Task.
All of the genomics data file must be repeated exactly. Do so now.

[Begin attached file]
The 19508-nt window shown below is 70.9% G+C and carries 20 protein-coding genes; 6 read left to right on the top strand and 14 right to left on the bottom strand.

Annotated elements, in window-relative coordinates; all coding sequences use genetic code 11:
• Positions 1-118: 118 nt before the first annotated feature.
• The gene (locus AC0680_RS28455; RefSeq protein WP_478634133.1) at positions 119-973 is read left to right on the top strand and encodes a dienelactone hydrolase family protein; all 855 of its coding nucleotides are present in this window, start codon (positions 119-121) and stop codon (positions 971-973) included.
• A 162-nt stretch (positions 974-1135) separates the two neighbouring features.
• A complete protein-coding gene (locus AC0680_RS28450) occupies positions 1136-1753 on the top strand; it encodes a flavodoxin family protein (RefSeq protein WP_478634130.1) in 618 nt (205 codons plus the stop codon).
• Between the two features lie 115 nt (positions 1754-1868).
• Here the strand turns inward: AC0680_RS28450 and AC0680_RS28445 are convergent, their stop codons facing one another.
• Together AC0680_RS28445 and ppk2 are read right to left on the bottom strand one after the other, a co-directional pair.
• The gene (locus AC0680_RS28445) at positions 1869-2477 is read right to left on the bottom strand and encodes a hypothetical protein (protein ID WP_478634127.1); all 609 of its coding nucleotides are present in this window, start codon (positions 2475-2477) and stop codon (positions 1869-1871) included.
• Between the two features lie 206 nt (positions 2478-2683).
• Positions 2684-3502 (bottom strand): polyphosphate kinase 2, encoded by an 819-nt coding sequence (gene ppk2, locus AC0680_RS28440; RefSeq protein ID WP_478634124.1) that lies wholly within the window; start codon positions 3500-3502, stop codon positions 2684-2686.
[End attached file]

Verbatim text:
The 19508-nt window shown below is 70.9% G+C and carries 20 protein-coding genes; 6 read left to right on the top strand and 14 right to left on the bottom strand.

Annotated elements, in window-relative coordinates; all coding sequences use genetic code 11:
• Positions 1-118: 118 nt before the first annotated feature.
• The gene (locus AC0680_RS28455; RefSeq protein WP_478634133.1) at positions 119-973 is read left to right on the top strand and encodes a dienelactone hydrolase family protein; all 855 of its coding nucleotides are present in this window, start codon (positions 119-121) and stop codon (positions 971-973) included.
• A 162-nt stretch (positions 974-1135) separates the two neighbouring features.
• A complete protein-coding gene (locus AC0680_RS28450) occupies positions 1136-1753 on the top strand; it encodes a flavodoxin family protein (RefSeq protein WP_478634130.1) in 618 nt (205 codons plus the stop codon).
• Between the two features lie 115 nt (positions 1754-1868).
• Here the strand turns inward: AC0680_RS28450 and AC0680_RS28445 are convergent, their stop codons facing one another.
• Together AC0680_RS28445 and ppk2 are read right to left on the bottom strand one after the other, a co-directional pair.
• The gene (locus AC0680_RS28445) at positions 1869-2477 is read right to left on the bottom strand and encodes a hypothetical protein (protein ID WP_478634127.1); all 609 of its coding nucleotides are present in this window, start codon (positions 2475-2477) and stop codon (positions 1869-1871) included.
• Between the two features lie 206 nt (positions 2478-2683).
• Positions 2684-3502 (bottom strand): polyphosphate kinase 2, encoded by an 819-nt coding sequence (gene ppk2, locus AC0680_RS28440; RefSeq protein ID WP_478634124.1) that lies wholly within the window; start codon positions 3500-3502, stop codon positions 2684-2686.